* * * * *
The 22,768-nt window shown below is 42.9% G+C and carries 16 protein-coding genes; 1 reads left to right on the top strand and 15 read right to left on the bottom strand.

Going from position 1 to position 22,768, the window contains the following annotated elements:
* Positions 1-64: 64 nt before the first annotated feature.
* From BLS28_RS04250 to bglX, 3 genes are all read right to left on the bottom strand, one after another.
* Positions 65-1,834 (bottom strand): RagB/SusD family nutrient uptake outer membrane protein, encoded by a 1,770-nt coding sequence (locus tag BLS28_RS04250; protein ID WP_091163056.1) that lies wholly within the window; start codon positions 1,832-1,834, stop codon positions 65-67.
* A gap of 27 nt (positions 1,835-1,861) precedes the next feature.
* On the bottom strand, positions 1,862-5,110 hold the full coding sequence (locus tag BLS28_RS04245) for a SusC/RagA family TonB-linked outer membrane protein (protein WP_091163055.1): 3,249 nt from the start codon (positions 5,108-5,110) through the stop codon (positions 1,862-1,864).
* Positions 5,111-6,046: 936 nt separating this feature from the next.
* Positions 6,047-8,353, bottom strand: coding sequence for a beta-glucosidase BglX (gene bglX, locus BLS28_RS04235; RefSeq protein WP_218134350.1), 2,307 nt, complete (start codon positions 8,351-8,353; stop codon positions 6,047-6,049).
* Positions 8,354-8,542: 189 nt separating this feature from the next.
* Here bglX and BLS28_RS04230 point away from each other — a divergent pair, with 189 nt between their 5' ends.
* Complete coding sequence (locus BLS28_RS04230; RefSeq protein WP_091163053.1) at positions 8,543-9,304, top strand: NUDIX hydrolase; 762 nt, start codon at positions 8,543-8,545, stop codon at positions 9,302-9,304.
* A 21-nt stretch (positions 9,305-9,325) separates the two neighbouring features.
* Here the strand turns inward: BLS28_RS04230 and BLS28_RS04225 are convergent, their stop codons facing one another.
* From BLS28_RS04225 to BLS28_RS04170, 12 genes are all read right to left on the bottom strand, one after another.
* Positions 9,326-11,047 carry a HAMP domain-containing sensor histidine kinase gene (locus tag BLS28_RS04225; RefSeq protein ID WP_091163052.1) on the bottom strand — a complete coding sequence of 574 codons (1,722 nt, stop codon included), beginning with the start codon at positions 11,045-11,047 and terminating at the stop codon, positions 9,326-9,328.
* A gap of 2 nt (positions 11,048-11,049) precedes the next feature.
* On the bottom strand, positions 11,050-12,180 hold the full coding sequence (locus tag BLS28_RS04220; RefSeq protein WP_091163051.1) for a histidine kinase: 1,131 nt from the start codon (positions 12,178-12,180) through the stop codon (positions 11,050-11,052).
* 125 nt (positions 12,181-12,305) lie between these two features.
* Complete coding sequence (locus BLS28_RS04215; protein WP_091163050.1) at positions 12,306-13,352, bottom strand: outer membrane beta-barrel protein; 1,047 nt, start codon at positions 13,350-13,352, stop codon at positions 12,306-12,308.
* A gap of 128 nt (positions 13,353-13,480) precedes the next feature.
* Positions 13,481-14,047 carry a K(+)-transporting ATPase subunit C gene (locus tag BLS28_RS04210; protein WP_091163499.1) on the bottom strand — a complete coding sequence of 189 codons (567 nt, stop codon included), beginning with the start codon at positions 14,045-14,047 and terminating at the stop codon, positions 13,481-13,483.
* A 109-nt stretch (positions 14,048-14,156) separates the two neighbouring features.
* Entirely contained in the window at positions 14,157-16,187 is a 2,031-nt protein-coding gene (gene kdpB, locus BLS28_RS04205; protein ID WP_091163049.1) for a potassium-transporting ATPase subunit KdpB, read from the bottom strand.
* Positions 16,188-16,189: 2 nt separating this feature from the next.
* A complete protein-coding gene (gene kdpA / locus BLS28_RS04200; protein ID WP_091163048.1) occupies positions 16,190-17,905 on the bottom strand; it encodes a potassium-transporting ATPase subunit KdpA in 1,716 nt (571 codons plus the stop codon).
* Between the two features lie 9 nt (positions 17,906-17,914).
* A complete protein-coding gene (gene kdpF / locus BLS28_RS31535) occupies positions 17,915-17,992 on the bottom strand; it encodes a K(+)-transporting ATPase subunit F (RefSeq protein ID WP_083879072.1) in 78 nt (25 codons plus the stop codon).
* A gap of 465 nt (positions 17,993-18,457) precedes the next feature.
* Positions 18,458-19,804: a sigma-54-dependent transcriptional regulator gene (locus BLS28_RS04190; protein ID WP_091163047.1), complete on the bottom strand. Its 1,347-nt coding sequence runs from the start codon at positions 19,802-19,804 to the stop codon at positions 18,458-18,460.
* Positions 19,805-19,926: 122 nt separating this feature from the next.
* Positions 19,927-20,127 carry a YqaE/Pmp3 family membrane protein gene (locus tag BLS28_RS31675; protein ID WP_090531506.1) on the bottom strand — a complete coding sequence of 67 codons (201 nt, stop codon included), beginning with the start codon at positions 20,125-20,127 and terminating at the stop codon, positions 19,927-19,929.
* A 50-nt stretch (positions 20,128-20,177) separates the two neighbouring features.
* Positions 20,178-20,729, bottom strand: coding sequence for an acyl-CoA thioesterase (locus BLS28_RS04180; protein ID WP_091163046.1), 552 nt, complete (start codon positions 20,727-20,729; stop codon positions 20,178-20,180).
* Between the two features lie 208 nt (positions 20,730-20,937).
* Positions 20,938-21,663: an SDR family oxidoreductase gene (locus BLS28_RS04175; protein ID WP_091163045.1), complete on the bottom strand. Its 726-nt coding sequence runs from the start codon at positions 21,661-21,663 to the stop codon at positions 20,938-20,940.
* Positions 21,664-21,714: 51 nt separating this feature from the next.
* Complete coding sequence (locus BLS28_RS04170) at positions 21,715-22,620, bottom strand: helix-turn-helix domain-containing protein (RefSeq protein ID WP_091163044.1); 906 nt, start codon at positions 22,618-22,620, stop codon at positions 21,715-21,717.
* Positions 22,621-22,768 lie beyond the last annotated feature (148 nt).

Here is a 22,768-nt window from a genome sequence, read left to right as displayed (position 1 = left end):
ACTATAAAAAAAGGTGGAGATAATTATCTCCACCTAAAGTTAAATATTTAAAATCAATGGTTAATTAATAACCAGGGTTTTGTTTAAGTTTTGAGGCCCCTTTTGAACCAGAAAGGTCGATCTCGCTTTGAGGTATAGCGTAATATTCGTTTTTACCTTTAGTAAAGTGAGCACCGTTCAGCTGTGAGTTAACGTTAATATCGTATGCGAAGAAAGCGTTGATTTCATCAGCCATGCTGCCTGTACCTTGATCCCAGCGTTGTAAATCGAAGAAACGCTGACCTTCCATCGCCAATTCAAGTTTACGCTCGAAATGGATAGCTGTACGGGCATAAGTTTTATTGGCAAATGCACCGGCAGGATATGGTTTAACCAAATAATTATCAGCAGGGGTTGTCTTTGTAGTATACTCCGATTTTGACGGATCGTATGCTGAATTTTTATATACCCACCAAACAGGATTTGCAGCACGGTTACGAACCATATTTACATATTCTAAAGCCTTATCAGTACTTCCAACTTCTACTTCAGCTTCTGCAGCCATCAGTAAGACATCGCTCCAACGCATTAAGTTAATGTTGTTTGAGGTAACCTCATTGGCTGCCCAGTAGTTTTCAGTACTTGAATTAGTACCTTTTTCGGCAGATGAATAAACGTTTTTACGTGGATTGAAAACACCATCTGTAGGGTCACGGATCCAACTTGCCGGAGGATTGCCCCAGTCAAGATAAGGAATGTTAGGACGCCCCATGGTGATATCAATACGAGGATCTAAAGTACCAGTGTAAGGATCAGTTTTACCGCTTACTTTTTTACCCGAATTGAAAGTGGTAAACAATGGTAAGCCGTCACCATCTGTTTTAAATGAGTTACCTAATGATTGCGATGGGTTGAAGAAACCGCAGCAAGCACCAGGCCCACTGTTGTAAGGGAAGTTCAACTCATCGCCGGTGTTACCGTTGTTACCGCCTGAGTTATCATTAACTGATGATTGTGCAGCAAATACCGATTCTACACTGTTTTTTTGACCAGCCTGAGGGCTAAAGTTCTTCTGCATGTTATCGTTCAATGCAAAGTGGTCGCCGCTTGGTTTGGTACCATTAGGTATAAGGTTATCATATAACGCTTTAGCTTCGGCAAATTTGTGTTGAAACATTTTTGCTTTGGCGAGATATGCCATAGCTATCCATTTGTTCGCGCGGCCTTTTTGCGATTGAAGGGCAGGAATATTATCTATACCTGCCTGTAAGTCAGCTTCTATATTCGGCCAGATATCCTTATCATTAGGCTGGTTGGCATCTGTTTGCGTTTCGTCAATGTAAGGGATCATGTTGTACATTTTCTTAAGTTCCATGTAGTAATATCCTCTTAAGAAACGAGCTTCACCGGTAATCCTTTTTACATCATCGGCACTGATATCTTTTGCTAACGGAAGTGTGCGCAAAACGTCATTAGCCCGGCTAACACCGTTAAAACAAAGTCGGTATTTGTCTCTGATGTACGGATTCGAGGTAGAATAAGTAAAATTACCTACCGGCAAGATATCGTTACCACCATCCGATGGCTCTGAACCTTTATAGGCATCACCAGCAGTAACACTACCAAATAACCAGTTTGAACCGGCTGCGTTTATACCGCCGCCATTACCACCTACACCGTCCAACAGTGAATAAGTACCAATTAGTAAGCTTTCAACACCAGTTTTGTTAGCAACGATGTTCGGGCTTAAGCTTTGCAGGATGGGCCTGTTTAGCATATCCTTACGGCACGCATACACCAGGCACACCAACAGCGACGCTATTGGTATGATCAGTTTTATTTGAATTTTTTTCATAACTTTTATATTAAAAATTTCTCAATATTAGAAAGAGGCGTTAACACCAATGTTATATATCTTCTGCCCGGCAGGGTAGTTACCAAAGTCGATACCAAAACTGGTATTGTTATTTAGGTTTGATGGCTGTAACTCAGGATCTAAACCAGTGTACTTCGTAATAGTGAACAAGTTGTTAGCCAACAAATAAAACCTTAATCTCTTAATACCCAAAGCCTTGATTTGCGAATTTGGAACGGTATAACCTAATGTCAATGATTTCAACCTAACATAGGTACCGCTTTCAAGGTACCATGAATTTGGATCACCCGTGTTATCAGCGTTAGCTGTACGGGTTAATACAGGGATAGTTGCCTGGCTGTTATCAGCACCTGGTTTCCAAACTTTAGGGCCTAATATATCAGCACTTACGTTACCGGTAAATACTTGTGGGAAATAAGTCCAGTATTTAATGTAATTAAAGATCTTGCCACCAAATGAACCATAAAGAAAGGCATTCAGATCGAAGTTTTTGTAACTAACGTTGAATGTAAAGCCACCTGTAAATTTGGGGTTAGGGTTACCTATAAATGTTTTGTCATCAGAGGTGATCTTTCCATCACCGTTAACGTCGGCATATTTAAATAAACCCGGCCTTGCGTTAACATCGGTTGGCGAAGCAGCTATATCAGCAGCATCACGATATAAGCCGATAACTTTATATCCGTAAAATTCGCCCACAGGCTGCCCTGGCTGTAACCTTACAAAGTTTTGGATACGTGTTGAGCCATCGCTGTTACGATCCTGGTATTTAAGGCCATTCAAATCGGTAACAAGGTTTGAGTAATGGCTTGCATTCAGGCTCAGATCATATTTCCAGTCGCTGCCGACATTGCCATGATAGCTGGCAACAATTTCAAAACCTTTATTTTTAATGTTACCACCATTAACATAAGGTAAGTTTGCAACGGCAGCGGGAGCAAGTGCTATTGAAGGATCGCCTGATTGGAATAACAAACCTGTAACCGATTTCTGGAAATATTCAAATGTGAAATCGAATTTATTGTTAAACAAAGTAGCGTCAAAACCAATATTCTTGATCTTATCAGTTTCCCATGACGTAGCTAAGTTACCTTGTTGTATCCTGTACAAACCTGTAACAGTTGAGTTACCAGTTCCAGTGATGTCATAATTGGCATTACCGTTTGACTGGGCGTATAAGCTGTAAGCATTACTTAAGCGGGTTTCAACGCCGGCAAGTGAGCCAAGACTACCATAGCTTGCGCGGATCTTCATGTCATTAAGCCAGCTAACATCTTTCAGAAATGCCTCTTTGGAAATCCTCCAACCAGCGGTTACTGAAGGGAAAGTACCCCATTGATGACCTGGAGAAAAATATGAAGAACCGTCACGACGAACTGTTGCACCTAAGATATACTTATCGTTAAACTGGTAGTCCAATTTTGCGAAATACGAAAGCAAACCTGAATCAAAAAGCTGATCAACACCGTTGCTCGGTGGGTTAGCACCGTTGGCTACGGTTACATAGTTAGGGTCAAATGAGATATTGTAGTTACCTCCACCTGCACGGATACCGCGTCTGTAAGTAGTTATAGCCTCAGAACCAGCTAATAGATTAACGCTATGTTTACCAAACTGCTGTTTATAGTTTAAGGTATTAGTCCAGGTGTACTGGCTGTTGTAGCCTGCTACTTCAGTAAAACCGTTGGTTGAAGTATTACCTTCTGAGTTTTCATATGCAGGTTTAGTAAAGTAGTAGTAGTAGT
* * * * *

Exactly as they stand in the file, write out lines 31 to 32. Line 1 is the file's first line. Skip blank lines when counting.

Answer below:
* Positions 19,805-19,926: 122 nt separating this feature from the next.
* Positions 19,927-20,127 carry a YqaE/Pmp3 family membrane protein gene (locus tag BLS28_RS31675; protein ID WP_090531506.1) on the bottom strand — a complete coding sequence of 67 codons (201 nt, stop codon included), beginning with the start codon at positions 20,125-20,127 and terminating at the stop codon, positions 19,927-19,929.